Snowshoeing is an enjoyable way to experience Lake Tahoe’s backcountry. There aren’t many techniques involved with snowshoeing beyond walking slightly wider and picking up your knees a little higher (depending on snow levels).
So, the activity is accessible to many people who don’t have the time and money to invest in more involved methods of traveling into the backcountry. And there are loads of places to snowshoe on the south shore of Lake Tahoe, ranging from flat and easy terrain to areas featuring more steep and strenuous routes. Here are some locations worth checking out:
Considerations for Your Backcountry Experience in the Lake Tahoe Region:
- Assess the risks, weigh their consequences, know your limits, and be conscious of your decisions before taking action.
- Leave your itinerary with a responsible person who’ll take appropriate action if you don’t return at your prescribed time.
- When in doubt, turn back.
- Dress in layers in order to shed or add on articles of clothing.
- Wear appropriate footwear for the winter conditions.
- Carry the necessary safety gear for your specific adventure and know how to use it.
- Stay adequately fueled and hydrated.
- Public lands are for everyone.
- When parking, don’t block traffic or Forest Service gates or impede snow removal vehicles while they’re operating.
- Keep your dogs on a leash and pick up after them.
Fallen Leaf Lake area and Highway 89 north of South Lake Tahoe’s “Y” intersection (Highway 50 / State Route 89)
Mellow and flat snowshoeing areas include Baldwin, Kiva, and Pope Beaches, as well the Tallac Historic Site, Camp Richardson (no pets, trail pass required), Fallen Leaf Lake Campground, Taylor Creek Sno-Park (permit required), and the Taylor Creek Visitor Area.
To access Floating Island and Cathedral Lakes, as well as Mount Tallac, park your vehicle at Mount Tallac Road (don’t block the Forest Service gate). If you plan to summit Mount Tallac, however, you’ll have to negotiate well over 3,000’ of elevation gain and high exposure.
Many of the locations in this general region are, literally, at lake level (i.e. lower elevation), so it might take a couple of snowstorms to warrant actually wearing snowshoes.
While parked further north in Emerald Bay, you can snowshoe down to Vikingsholm and walk around the bay. Or, you could travel into Desolation Wilderness via the Eagle Falls Trailhead.
For a stunning view looking down into Emerald Bay, snowshoe up to South Maggie’s Peak. This trail is accessible from the Bayview Trailhead at the back of the Bayview campground. Snowshoeing up to Maggie’s Peaks can be challenging, however, because you’ll have to contend with roughly 2,000’ of elevation gain.
West of the “Y” you’ll encounter many easy and moderate routes along Lake Tahoe Boulevard, Tahoe Mountain Road, and North Upper Truckee Road. There are multiple Forest Services gates along those roads in which you can park.
Snowshoe around Washoe Meadows State Park, Tahoe Mountain, and Angora Ridge, Angora Lakes, and the Angora burn area. Please note that many of the areas in and around Meyers are at a relatively low elevation, so it may take some time for snow to accumulate enough to snowshoe.
To access the southern end of Desolation Wilderness, travel west of Echo Summit on Highway 50 and turn right onto Johnson Pass Road. You can park at the Echo Lakes Sno-Park (permit required) and then snowshoe to Echo Lakes and Lake Aloha. There is about a one mile hike to Lower Echo Lake either by the road or the Pacific Crest Trail/Tahoe Rim Trail. However, the PCT/TRT junction at Johnson Pass Road is about a quarter mile west of the Sno-Park.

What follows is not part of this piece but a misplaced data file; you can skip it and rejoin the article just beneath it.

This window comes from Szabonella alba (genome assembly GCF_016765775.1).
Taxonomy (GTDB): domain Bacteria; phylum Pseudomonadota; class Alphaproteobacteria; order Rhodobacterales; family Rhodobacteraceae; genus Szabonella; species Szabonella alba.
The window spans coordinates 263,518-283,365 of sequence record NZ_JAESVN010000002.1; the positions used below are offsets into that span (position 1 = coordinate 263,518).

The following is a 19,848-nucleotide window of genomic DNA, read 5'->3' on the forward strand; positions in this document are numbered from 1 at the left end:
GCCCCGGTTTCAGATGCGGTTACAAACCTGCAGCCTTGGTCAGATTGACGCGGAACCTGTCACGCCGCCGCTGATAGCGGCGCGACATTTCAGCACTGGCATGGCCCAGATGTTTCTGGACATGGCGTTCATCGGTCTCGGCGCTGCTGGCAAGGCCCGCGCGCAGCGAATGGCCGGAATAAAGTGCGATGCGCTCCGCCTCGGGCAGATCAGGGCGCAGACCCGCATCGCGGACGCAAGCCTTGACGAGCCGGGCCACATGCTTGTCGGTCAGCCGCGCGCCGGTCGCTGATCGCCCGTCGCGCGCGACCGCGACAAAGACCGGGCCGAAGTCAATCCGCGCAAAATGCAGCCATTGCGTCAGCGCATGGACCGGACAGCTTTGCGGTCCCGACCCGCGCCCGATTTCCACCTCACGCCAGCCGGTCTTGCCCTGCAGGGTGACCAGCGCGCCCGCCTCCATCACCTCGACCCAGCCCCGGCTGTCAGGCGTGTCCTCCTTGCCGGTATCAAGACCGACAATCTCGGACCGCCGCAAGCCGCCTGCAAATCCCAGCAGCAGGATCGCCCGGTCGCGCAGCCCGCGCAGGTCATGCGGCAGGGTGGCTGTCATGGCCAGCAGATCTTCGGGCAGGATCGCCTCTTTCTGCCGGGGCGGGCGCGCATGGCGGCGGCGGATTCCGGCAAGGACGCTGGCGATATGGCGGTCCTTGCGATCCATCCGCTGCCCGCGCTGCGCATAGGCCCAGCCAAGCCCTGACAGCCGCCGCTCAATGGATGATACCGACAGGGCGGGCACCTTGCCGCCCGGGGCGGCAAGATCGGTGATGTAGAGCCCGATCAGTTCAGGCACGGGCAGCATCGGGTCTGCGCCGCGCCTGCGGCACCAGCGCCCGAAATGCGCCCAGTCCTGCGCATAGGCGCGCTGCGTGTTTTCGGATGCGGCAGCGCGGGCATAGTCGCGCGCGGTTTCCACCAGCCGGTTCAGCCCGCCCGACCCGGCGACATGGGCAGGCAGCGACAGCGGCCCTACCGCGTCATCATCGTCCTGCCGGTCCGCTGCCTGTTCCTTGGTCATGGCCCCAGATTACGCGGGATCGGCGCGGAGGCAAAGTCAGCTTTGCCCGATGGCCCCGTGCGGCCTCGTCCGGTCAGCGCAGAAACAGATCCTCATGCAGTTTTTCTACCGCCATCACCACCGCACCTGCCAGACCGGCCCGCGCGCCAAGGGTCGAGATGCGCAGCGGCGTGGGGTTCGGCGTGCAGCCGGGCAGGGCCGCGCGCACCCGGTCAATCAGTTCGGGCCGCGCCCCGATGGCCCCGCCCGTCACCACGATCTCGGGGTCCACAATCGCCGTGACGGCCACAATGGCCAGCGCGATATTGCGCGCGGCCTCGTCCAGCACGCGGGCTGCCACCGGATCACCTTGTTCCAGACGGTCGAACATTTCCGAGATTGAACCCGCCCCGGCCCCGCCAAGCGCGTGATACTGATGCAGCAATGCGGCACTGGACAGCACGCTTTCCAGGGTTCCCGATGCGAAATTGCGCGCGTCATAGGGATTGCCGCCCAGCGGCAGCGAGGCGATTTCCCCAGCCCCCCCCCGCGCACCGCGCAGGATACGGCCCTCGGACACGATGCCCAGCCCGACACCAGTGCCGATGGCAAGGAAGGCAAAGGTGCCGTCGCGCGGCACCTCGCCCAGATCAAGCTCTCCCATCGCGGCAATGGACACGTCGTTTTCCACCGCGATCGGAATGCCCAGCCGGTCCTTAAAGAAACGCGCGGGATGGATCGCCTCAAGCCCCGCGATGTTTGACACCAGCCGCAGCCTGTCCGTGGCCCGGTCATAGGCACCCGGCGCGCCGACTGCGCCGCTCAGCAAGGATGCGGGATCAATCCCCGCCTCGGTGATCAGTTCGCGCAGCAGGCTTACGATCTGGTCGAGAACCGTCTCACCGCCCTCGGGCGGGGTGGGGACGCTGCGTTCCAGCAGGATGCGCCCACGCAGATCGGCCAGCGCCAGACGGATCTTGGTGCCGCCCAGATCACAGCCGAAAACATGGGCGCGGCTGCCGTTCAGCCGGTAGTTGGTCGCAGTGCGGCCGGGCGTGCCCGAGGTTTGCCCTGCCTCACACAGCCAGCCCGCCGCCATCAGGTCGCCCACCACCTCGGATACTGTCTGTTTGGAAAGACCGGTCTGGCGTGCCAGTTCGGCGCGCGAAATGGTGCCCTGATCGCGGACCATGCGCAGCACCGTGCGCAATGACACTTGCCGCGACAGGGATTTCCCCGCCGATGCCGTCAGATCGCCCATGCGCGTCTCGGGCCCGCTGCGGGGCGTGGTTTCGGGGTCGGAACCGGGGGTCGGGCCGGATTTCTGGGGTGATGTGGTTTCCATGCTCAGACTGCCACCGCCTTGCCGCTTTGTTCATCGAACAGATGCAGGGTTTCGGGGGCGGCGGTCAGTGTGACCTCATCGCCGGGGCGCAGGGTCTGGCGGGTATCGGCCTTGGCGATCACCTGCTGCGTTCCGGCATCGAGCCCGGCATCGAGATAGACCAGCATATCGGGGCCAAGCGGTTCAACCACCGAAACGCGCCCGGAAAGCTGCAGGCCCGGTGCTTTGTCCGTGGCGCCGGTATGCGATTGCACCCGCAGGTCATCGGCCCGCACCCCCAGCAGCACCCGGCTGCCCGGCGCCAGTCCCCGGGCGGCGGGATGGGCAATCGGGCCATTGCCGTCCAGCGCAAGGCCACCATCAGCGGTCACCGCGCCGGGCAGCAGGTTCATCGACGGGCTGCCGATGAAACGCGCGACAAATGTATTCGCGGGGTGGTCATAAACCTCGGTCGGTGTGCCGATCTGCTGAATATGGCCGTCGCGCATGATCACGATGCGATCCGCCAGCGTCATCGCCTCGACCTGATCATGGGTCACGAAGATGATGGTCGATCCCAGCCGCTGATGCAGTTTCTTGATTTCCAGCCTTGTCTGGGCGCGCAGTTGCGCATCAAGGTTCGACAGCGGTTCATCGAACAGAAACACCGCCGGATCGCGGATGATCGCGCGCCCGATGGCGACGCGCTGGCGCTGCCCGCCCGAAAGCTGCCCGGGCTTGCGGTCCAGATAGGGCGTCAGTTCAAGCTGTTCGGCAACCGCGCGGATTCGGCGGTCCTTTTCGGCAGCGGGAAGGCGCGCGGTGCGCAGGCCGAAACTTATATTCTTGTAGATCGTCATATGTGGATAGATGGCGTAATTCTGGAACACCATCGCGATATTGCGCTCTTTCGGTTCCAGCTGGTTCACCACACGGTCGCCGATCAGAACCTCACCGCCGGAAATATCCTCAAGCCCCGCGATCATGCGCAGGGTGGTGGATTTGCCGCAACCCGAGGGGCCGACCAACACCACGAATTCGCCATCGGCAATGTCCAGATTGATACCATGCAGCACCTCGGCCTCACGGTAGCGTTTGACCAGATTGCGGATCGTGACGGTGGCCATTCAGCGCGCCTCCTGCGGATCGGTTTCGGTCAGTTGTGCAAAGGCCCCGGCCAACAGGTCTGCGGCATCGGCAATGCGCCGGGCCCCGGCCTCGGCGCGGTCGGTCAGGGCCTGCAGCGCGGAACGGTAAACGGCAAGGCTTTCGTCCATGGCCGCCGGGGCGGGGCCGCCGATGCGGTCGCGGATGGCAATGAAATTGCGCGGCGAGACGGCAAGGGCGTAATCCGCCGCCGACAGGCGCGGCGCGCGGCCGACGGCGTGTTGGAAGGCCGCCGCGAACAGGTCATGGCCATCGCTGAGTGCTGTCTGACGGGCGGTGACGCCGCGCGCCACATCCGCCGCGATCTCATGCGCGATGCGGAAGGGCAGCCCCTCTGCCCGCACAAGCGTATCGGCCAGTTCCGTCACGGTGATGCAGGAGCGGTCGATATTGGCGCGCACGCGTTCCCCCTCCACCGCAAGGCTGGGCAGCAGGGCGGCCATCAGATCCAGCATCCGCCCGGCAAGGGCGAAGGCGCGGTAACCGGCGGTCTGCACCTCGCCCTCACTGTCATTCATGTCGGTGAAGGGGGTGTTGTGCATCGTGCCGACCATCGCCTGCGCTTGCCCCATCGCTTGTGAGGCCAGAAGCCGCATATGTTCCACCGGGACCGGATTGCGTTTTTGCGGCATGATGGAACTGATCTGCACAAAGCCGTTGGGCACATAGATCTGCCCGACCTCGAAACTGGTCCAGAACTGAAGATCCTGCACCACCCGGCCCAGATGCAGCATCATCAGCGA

South Lake Tahoe (city of)
Bijou Park is flat and centrally located in South Lake Tahoe, just off of Al Tahoe Boulevard. Keep in mind, however, since Bijou Park’s elevation is at about lake level, it can take a while for snow to accumulate enough in the park to necessitate the use of snowshoes.
To travel further and climb higher into the mountains in the city of South Lake Tahoe, park at one of the Forest Service gates (don’t block the gates) along Pioneer Trail or at the end of Oneidas Street.
These areas are ideal for early and late season snowshoeing thanks to many of the locations being situated at higher elevations.
You’ll also most likely find snow in these places during low-snow winters at Lake Tahoe. Grass Lake and Hope Valley is flat, whereas Big Meadow and Carson Pass Sno-Park (permit required) offers some uphill challenges. For even more difficult climbs, travel up to Waterhouse, Freel Peak, or Red Lake Peak. These peaks are very strenuous and require backcountry experience, as well as ample time to safely navigate to and from.
Kirkwood Ski Resort, further west on State Route 88, has a cross-country ski and snowshoe area (trail pass required, dogs only on designated trails). They also feature a rental and retail shop for those who don’t own gear. The trail system, at optimal winter conditions is 80km of groomed trails and features easy to advanced routes. Just be sure to stay off to the side (don’t walk on the classic tracks or down the middle of the skate lane) while snowshoeing on groomed trails.
The Van Sickle Bi-State Park is behind Heavenly Village and set on the face of the mountain, so climb as high as your fitness level will accommodate. To avoid being ticketed, use the paid parking garage on Bellamy Court.
Rabe Meadow, further east and located on Kahle Drive, is mostly flat and easy to access. Also know that since Rabe Meadow is near lake level and on the east side of town, it takes more time to accumulate enough snow in which to need snowshoes.